Back states: What a wondrous world we live in: thousands of googaws at our fingertips and so cheap we can have as many as we can stuff into overflowing homes. But how exactly can something made by a human being be so cheap?
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Sweatshop is a working environment with unhealthy conditions that are considered by many people of industrialized nations to be difficult or dangerous, usually where the workers have few opportunities to address their situation. This can include exposure to harmful materials, hazardous situations, extreme temperatures, or abuse from employers. Sweatshop workers often work long hours for little pay, regardless of any laws mandating overtime pay or a minimum wage. Child labor laws may also be violated.
Although often associated with poor developing countries, sweatshops may exist in any country. Sweatshops have existed in several different countries and cultures, including in the United States and Europe. Sweatshops usually employ low levels of technology, but may produce many different goods, for example, toys, shoes, clothing, and furniture.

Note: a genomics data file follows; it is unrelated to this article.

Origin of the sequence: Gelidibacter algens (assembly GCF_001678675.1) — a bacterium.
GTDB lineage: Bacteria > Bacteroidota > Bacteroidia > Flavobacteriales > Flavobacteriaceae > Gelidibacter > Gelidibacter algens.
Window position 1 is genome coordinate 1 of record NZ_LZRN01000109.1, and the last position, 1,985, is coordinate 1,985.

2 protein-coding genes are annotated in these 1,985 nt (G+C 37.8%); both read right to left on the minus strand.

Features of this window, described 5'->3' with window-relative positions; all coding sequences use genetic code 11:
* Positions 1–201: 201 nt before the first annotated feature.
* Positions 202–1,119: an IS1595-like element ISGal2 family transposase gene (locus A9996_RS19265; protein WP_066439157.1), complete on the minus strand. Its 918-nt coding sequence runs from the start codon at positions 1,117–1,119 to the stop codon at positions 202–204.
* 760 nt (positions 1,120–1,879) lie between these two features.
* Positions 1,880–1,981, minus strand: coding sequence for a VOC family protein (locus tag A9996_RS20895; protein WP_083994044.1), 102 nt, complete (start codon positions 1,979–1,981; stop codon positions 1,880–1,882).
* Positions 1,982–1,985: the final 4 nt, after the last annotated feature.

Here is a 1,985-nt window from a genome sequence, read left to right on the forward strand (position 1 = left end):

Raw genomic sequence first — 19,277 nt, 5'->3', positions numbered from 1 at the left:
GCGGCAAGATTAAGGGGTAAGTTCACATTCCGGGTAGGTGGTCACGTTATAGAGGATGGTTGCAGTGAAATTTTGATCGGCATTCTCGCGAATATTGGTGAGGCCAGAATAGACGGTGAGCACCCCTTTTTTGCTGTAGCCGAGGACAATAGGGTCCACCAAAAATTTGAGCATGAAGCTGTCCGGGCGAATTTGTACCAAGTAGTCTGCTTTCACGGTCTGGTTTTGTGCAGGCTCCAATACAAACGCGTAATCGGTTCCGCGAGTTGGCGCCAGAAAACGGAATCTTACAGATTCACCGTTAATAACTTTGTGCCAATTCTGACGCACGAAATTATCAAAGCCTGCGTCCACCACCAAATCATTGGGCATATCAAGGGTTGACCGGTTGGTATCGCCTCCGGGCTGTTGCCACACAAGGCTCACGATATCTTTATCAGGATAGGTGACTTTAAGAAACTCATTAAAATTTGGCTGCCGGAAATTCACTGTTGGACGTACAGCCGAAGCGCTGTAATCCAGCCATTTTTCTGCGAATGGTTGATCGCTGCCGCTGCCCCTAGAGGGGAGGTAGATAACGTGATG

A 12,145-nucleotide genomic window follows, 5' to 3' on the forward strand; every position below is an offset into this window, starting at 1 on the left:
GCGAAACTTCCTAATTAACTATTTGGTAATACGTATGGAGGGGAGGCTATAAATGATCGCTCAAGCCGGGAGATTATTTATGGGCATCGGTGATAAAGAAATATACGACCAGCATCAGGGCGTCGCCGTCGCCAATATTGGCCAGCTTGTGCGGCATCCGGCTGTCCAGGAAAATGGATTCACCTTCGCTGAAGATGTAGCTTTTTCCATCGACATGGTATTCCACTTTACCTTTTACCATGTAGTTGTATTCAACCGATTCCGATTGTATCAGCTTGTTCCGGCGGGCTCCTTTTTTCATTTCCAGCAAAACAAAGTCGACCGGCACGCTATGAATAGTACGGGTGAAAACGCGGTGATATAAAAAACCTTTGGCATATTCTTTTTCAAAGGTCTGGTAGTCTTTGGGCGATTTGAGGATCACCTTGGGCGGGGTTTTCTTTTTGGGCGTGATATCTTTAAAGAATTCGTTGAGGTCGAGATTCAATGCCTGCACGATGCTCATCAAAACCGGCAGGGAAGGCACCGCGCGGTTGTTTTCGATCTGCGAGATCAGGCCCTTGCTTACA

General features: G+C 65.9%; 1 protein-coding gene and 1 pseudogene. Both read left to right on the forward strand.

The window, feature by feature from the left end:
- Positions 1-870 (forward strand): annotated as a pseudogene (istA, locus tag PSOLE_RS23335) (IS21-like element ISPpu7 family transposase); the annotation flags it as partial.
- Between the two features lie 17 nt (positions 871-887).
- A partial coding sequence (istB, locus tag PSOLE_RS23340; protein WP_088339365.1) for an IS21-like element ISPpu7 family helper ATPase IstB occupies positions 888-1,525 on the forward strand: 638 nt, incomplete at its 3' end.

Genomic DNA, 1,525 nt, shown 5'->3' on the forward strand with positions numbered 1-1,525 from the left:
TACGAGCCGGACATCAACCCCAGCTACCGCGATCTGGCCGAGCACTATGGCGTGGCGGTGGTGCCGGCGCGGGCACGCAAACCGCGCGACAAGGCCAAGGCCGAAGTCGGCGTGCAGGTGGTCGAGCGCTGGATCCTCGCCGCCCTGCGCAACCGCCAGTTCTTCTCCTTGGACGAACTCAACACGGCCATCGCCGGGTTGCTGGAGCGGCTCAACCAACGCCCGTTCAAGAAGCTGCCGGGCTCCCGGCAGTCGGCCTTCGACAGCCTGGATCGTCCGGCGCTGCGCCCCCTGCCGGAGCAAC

The division of labour in sweatshops is gendered because the vast majority of workers are young women. The problems faced by many workers are also gendered because gender-based notions of what is acceptable inform working conditions.
Chinese national, Chun Yu Wang, in her 2009 book, Chicken Feathers and Garlic Skin: Diary of a Chinese Garment Factory Girl on Saipan, provides the only known first-hand account of factory work conditions and life in the barracks, and provides revealing insights from a Chinese perspective into the experience typical of many of the female garment factory workers on Saipan.